During the days of Dubrovnik Republic great care had been dedicated to ensure the sufficient supply of fresh water. At first Dubrovnik was supplied by so called cisterns, a sort of a rainfall collecting tanks that used an intricate system to collect the rain from the rooftops. The cisterns were either private or public. In 1304 the government decided to build a great cistern next to the Divona building that would collect the rainfall from the rooftop of the building. The place was called spongia, then sponcia, and later sponza which explains why the name of Divona later became Sponza Palace. The cistern was built in 1311.
In the period of droughts the ships were known to carry the fresh water from the spring in Mlini in Župa dubrovačka and sell it in the Dubrovnik port to private consumers or the water would be used to fill the dried up public wells.
Great council issued a rule in 1436 by which construction of an aqueduct system from Šumet, a place nearby Dubrovnik, started. According documentation, the building of the aqueduct was entrusted to builders Andreucius Bulbito from Tramonte and Onofrio Giordano della Cava. However all subsequent documents mention only Onofrio della Cava as the architect and builder while no one knows what was the role of Andreucius in the project. Dubrovnik water supply still comes from the same spring, the one in Šumet, and is perfectly potable with quality topping the one of the bottled water.
The complex aqueduct system brought water to Dubrovnik by free fall from 106 meters altitude (above sea level) and over 11.7 kilometres (7.3 miles) distance with 4 water tanks along the way which were disused with time as the Republic feared they could be used by the enemy in the time of war.
The aqueduct contract included the section which stipulated that the architects compensation would be penalized for every drop of water lost along the aqueducts way. Interesting to note the final result was flawless hence no penalty applied to the compensation.
After the Aqueduct system, Onofrio della Cava builds two fountains, now known as the Big Onofrio's fountain on Poljana Paskoja Milicevica (Croatian "Poljana" = plane, square), in front of the St. Savior church, and the Small Onofrio's fountain under the Bell tower next to the building of the City guard.
Built from 1438 to 1440, the Big Onofrio's Fountain is a sixteen-sided container with a cupola, and was one of the ending points of the aqueduct system. Each of the sixteen sides has a unique "maskeron" design (stone-carved masked face) with the faucet projecting out of the mouth of the each design. Unfortunately the maskerons have been damaged during one of the recent repairs done to the fountain. The fountain's cupola was made by Petar Martinov from Milan. However, the fountain was also partly damaged by the earthquake in 1667 hence the current look is missing a dragon statue that had once been on top of the cupola.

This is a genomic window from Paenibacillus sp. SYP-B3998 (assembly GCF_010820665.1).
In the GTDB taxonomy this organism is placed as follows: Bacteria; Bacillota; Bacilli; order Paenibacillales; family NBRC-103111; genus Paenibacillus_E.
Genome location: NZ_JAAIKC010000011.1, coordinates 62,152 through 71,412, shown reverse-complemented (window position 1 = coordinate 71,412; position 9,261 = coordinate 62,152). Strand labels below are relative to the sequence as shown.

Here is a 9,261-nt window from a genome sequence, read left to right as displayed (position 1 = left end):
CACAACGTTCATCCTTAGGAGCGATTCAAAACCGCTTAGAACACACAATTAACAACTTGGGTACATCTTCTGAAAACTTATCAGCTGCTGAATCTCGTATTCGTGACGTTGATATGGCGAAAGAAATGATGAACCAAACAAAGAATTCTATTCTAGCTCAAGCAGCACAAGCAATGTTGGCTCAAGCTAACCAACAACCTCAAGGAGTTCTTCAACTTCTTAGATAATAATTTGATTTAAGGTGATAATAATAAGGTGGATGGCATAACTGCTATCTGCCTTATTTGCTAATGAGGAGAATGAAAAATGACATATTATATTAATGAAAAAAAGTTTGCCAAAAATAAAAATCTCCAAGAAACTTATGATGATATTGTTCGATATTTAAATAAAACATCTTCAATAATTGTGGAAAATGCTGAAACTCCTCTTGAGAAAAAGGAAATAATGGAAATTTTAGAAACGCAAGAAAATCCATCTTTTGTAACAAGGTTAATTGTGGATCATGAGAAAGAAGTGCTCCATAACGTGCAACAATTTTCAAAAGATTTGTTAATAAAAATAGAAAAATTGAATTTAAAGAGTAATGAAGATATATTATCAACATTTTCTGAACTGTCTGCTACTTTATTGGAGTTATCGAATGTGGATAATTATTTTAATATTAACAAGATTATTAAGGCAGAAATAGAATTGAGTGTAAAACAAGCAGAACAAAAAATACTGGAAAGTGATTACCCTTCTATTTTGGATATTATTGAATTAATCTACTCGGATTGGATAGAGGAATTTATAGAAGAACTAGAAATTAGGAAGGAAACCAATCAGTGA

Next to the building of the City Guard on Luza square, under the Belfry, the Small Onofrio's fountain found its place. The purpose of the Small fountain was to supply the market on the Luza square with water. Sculpting work on the fountain was made by sculptor Petar Martinov from Milano, while the mechanism was the work of Onofrio della Cava. The fountain was built in the period from 1440 to 1442.
Same time as the Small fountain was erected the water was also passed also to the Rector's palace and the fountain that supplied water to the building for hundreds of years can still be found in the atrium of the Rector's Palace. Somewhat later water was passed also to the Tabor (on Ploče), once a market place and meeting place of Turkish caravans. The water was used for the Lazaret (Quarantine building) and Turkish hans (Turkish inns with tavern).
In the 16th century we find the first mention of another fountain inside the City walls, the so called Jewish fountain, named so as it was exclusively used by the Jewish community. The Jewish fountain used to be under the Bell Tower, and after the fall of Republic it was transferred to Brsalje where it stands today and is used for refreshment of many by-passers.